5 Ways to Model a Strong Faith in Moments of Crisis
In the wake of the Coronavirus pandemic the world has seemingly spun into a panic. While I can’t recall ever having experienced a worldwide crisis of this magnitude, like most people, I’ve had my share of personal crises. Sometimes, I’ve handled crises well. At other times—not so much. One thing I’ve learned, though, that I want to be sure to pass along to my children is the importance of spiritual resilience for weathering a crisis. Here are a few suggestions that I’d recommend to fathers who hope to model spiritual resilience to their children in moments of crisis.
For many men, this is a tough one. Society teaches men to hide their weaknesses and exaggerate their strengths. As spiritual mentors for our children, however, we must do precisely the opposite.
Children tend to view their fathers as superheroes by default. I’m not saying you shouldn’t be a hero to your kids. By all means—be that hero. But even Superman has his kryptonite. And if we’re honest, as men and as fathers, we have weaknesses, shortcomings, fears, and insecurities.
Often, as men, we are taught to hide or even deny our vulnerabilities. It isn’t “manly” to let our weaknesses show. We have to reject this idea. Hiding or denying vulnerabilities isn’t strength, it’s cowardice. And there’s nothing less manly than cowardice.
The Apostle Paul had a weakness, too. He referred to it as a “thorn in the flesh.” We hear, in 2 Corinthians 12:8 that he prayed three times that God would simply remove this weakness from his life. But God had a different answer: “My grace is sufficient for you, my power is made perfect in weakness” (2 Cor 12:9, ESV).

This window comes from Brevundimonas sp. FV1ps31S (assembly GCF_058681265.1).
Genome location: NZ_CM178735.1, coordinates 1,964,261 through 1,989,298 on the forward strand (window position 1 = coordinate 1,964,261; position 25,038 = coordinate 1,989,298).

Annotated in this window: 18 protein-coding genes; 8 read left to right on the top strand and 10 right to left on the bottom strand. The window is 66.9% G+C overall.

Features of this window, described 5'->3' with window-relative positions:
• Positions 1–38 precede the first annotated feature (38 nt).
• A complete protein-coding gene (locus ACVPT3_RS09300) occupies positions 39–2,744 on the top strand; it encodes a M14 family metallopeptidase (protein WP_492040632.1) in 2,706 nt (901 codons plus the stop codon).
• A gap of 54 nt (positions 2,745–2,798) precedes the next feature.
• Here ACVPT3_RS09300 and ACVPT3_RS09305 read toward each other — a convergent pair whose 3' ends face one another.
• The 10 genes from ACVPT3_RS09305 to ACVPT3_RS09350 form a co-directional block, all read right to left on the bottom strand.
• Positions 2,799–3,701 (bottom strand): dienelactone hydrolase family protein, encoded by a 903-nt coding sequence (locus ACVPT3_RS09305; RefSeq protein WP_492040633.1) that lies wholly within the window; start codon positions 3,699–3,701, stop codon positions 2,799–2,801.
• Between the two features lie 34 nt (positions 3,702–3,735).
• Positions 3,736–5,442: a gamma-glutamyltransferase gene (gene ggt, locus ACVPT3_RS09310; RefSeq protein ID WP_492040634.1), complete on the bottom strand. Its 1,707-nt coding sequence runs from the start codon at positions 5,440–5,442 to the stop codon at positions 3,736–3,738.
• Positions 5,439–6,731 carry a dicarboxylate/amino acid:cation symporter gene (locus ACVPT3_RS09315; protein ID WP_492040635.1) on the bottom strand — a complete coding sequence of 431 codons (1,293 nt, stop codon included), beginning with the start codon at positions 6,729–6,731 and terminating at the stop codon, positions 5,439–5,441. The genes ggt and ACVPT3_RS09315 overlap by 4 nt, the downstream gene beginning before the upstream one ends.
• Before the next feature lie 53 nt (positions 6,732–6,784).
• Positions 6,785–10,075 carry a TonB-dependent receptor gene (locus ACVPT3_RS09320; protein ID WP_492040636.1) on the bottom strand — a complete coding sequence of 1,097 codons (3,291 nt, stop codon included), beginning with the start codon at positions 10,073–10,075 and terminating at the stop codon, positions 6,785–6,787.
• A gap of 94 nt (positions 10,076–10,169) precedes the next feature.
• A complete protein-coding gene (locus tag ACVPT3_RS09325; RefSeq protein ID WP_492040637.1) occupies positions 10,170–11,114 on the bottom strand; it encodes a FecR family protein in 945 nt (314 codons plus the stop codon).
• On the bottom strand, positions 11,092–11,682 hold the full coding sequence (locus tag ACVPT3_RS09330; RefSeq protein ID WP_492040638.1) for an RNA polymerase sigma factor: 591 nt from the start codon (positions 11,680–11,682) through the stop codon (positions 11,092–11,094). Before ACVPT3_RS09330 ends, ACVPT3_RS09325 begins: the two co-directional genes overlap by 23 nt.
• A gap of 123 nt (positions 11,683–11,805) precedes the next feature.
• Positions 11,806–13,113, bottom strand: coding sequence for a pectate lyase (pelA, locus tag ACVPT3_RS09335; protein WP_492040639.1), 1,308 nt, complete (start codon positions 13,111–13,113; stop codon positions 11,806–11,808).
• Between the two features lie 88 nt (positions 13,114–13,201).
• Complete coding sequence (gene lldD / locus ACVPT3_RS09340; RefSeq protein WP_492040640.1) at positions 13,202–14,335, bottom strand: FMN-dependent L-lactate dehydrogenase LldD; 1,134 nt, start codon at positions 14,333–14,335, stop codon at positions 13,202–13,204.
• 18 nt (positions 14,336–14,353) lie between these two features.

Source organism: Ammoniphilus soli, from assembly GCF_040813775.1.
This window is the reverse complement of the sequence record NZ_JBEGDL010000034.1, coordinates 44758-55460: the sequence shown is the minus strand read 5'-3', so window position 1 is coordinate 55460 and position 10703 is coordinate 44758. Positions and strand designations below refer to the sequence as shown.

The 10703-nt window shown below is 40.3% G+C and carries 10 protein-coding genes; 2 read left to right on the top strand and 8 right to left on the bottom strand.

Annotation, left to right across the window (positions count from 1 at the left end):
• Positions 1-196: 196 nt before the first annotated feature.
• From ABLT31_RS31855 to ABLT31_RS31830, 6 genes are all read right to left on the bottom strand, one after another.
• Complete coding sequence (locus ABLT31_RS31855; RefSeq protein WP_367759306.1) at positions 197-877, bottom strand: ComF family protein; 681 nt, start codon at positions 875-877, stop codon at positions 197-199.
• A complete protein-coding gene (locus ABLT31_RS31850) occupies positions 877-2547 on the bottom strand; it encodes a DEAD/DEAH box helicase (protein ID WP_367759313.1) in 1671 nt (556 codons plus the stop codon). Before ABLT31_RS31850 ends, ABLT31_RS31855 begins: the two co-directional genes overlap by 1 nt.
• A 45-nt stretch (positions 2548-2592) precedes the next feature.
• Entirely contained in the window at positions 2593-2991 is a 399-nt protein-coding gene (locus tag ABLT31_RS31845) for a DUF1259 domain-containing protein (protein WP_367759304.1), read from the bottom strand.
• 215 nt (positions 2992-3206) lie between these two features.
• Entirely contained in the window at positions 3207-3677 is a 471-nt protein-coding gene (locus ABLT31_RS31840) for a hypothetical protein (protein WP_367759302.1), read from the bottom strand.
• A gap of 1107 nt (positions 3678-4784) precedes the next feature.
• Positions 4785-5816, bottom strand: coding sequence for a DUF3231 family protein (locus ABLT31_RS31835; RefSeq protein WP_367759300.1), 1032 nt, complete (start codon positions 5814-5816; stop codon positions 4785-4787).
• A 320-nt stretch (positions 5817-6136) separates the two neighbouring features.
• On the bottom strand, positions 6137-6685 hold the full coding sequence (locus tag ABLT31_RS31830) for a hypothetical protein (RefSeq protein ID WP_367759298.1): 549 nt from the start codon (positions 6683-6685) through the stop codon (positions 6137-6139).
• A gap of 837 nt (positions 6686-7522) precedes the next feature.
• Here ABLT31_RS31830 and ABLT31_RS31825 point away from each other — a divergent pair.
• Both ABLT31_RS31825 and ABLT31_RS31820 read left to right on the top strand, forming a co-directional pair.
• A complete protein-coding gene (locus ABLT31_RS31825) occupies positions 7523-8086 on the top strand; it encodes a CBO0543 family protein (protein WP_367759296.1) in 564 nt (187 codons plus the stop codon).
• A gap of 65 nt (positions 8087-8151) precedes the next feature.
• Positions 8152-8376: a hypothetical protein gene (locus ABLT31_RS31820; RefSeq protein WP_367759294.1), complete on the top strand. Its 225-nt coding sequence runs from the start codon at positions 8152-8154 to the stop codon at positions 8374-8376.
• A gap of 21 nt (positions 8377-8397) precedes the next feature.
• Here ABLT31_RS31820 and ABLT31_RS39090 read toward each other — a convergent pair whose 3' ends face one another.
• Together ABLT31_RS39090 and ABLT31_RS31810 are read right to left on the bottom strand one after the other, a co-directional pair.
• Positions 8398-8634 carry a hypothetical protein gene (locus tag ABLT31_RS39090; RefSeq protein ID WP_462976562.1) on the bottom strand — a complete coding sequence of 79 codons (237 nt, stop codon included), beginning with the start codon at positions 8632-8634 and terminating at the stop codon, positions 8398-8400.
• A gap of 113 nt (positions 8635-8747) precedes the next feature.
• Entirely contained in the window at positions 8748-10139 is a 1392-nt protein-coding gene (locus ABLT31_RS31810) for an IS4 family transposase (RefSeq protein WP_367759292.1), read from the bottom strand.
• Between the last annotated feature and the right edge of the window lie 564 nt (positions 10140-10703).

Our strength comes from God. We have access to His power. When we pretend that we are invulnerable, when we hide our weaknesses, we prevent His strength from coming through in our lives. When we are weak, He is strong.
Pray with Your Kids
My three boys are only ages 6, 2, and 1. Only the 6-year-old understands prayer in any meaningful way. But the younger two can still start to learn. My two-year-old will fold his hands and close his eyes. When we say “Amen” he echoes “Amen!” right back.
Children will pray for silly things. Don’t chastise them for it. We are all a little immature about what we pray for, at times. When I was a kid, I can remember praying to God that he’d give me the powers of Superman. He gave me a hard “no.” My six-year-old has prayed that God would bring the dinosaurs back. Again, I don’t expect a “yes” reply to that prayer, but all things are possible with God!
The point is this—it is more crucial that we model the “habit” of praying to God, feeling comfortable speaking to God and listening, than it is important that we teach children to pray in any particular way, or to ask for the right things, and the like.
Theologians might debate about the right “formula” or the proper “method” of prayer. There are prayer models out there galore—from the ACTS method to the classic “collect” formula, and hundreds of others. We can learn these methods and apply them if helpful. But learning “how” to pray is far easier than learning the habit of prayer. When our children are young they are primed to develop habits that can last a lifetime.
I think that’s why, for instance, that God gives us baby teeth. So, we can learn to develop the “habit” of tooth brushing with teeth we’ll be replacing soon anyway. Prayer is like anything else—when we can develop the habit young, we are more likely to persist in the habit for a lifetime.